Yes, a future US president once sang and danced on the Las Vegas Strip. And you want to know something stranger? Ronald Reagan was, by most accounts, all right at it.
From Feb. 15 to 26, 1954, Reagan, who had just turned 43, topped the bill in the Ramona Room at the Last Frontier. At 600 seats, this was the largest showroom in Las Vegas. As the show’s emcee, Reagan told self-deprecating jokes with aw-shucks charm while introducing four acts: a barbershop quartet called the Continentals; the Blackburn Twins featuring Evelyn Ward (a Broadway showgirl who happened to be the mother of future pop star David Cassidy); a dancing acrobatic troupe called the Honey Brothers; and the house chorus line, nicknamed the Adorabelles.
Reagan did more than introduce the Continentals. He interacted with the foursome in zany sketches that appeared throughout the show. The running gag was not unlike Lucille Ball’s with Desi Arnaz on I Love Lucy: Reagan tried desperately to be included in their stage act. And, though he hammed it up for laughs, he hoofed it up and sang songs such as “Sweet Adeline” with them serviceably.
Serious Comedy Business
Reagan took the gig quite seriously. A month earlier, he rented a Hollywood soundstage and rehearsed with the Continentals for a week, up to four hours a day, until his parts were nailed. After that, they workshopped the act with a week of performances at the Statler Hotel in downtown L.A.
The hard work paid off. The Vegas shows sold out, Variety magazine wrote that Reagan had a “winning personality,” and Reagan was offered a return engagement.
But even before Reagan proved himself, the Last Frontier was happy to have a bona-fide movie star working for them. Most steered clear of playing Vegas at the time, fearing the effect of the has-been aura on their image. But Reagan had just served as supporting actor to a chimpanzee in the 1951 movie Bedtime For Bonzo. There was no lower place for his career to go. He commanded so little respect, a newspaper advertisement for the engagement misspelled his last name “Regan.”
Anyway, he had little choice.
The studios had stopped offering Reagan his customary $75K-per-picture fee at the same time he had a brand new wife (the former Nancy Davis), an infant daughter (Patti), and mortgages on his Pacific Palisades home and a 350-acre ranch in the Malibu Hills. He also owed child-support payments of $500 a month to his first wife, Jane Wyman, as well as a whopping $18K in back taxes to the IRS.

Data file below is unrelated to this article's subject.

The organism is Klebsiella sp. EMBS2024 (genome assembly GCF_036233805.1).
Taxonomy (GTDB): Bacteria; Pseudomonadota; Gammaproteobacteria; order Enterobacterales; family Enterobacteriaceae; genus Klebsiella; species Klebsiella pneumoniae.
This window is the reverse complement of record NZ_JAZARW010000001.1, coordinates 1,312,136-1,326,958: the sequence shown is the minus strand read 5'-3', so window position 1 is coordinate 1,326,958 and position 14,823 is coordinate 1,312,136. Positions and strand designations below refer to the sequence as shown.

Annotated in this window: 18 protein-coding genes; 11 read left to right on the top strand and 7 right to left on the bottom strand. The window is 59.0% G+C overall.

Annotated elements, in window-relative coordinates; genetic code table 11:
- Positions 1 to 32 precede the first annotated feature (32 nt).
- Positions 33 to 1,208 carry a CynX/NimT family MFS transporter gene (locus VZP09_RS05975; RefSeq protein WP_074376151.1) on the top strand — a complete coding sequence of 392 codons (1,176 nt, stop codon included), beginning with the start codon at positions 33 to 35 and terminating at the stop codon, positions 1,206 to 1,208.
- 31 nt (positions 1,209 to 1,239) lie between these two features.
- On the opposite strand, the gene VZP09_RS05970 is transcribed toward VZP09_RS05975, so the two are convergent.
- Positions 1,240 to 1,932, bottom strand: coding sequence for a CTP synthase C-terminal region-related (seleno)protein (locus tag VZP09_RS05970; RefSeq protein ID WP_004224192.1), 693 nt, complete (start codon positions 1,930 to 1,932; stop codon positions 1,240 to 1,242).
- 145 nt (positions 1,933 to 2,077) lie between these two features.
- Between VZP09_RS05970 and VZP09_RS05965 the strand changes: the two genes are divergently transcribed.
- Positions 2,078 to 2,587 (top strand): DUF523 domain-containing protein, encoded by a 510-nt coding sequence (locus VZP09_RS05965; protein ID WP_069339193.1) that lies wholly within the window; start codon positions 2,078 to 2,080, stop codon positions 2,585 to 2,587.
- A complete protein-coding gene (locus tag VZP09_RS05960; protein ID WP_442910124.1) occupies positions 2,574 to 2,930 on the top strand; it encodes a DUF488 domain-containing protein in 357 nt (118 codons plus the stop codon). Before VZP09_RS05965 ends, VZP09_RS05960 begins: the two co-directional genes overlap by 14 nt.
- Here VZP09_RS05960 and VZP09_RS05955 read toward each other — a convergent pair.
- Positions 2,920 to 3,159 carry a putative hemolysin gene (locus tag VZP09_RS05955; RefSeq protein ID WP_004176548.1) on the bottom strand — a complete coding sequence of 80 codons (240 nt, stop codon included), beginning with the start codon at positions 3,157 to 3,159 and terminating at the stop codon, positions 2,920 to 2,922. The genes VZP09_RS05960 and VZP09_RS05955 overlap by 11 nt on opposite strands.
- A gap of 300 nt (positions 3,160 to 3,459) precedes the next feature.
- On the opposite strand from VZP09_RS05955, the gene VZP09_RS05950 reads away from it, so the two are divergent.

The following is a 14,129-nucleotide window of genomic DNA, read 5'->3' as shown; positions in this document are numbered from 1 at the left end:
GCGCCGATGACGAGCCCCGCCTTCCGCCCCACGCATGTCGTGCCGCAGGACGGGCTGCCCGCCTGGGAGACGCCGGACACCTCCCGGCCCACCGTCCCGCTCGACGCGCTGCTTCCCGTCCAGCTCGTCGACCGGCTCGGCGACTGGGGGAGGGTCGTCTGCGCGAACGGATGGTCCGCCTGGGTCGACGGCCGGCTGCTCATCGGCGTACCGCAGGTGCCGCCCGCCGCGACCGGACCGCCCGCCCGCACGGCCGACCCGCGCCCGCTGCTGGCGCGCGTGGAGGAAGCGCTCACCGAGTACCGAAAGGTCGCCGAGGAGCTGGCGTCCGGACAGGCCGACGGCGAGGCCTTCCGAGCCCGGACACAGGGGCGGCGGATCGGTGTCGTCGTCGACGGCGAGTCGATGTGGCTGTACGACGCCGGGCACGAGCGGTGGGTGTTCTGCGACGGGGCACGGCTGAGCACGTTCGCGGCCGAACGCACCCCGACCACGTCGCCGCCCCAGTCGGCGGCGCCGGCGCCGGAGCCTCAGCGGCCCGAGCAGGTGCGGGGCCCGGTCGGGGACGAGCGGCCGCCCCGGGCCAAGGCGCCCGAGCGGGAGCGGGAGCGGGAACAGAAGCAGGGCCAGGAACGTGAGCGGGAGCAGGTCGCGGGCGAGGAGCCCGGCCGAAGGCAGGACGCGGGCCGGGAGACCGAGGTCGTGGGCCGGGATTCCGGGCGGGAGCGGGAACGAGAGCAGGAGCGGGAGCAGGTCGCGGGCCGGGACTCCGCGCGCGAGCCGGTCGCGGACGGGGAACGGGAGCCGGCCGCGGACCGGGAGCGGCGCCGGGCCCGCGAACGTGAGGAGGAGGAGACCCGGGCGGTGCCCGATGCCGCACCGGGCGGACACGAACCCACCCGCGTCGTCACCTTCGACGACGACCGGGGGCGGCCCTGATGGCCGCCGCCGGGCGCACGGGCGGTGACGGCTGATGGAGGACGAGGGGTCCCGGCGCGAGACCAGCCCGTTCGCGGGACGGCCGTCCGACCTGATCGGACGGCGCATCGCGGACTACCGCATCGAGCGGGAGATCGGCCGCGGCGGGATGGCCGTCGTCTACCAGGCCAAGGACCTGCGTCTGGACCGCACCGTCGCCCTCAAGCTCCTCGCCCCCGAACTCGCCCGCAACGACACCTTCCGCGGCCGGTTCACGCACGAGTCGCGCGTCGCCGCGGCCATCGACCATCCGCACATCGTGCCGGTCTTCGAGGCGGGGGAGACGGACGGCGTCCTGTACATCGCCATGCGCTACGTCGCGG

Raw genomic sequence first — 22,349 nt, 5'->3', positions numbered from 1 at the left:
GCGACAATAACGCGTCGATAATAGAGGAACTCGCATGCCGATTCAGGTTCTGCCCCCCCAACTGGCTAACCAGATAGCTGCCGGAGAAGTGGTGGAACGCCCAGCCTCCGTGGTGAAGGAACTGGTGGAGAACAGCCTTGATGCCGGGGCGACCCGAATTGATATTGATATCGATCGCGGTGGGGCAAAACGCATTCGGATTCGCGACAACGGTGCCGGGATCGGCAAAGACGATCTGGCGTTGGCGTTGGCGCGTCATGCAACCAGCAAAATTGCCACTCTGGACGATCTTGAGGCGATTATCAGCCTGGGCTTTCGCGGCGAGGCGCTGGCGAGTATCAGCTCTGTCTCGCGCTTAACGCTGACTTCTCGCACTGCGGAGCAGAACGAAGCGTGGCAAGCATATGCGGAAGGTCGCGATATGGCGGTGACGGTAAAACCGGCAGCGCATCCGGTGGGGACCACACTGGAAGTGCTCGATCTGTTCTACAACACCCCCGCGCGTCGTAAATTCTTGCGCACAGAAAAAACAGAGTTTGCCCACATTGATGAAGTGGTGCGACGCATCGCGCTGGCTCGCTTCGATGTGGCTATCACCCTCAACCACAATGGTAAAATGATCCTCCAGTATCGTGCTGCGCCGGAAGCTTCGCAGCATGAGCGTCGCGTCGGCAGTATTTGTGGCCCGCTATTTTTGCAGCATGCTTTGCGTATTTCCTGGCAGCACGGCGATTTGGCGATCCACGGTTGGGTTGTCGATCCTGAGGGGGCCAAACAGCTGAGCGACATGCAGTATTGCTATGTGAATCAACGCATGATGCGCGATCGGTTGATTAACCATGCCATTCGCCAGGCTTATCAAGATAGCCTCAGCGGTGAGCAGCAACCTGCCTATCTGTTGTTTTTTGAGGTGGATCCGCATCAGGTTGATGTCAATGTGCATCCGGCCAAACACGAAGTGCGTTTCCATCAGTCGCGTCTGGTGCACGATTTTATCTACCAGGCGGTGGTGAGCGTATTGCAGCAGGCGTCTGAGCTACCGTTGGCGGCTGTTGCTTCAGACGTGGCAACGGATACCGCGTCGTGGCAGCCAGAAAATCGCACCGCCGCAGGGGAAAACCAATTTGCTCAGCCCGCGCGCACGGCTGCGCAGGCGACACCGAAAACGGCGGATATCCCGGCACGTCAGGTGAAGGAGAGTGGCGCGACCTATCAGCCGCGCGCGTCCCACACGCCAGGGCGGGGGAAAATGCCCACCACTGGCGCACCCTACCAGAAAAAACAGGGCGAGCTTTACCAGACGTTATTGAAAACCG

So when his agent, Arthur Park, proposed a Vegas nightclub act, Reagan listened. As past president of the Screen Actors Guild, he had already emceed dozens of Hollywood charity benefits, where he developed a talent for introducing entertainment acts with humorous patter. And the money was right: $11K for two weeks work.
Originally, Park intended to book Reagan into the El Rancho Vegas. But that casino hotel’s owner, Beldon Katleman, insisted that the show run over the Christmas holiday. That was pretty much a deal-breaker for Reagan, but what really torpedoed the idea was the headlining act. Lili St. Cyr was one of America’s premier strippers, and Reagan was having none of that.
So Why Didn’t Reagan the Lounge Lizard Play Vegas Again?
While driving home from Vegas to LA, Ronald and Nancy had a heart-to-heart and decided to turn down the Last Frontier’s offer for a return engagement. Reagan would instead take one last Hail Mary pass at Hollywood stardom. Though that dream continued to elude him, his next two films, Prisoner of War and Cattle Queen of Montana, did well, which led to an eight-year run hosting CBS-TV’s General Electric Theater. That show made Reagan wealthy again and generated hundreds of paid offers for him to speak as GE’s spokesperson. These engagements earned him the nickname “The Great Communicator” and led directly to the political career we all know.
Decades later, Nancy Reagan spoke to PBS-TV about her late husband’s Vegas lounge career.
“He rolled with it, but it hurt, of course, when (his) career dried up — of course it hurt,” she said. “But … he’d get back to the deep belief that everything happens for a reason. And that whatever happened to him there, (there) was a reason for it.”
“Lost Vegas” is an occasional Casino.org series featuring remembrances of Las Vegas’ lesser-known history.
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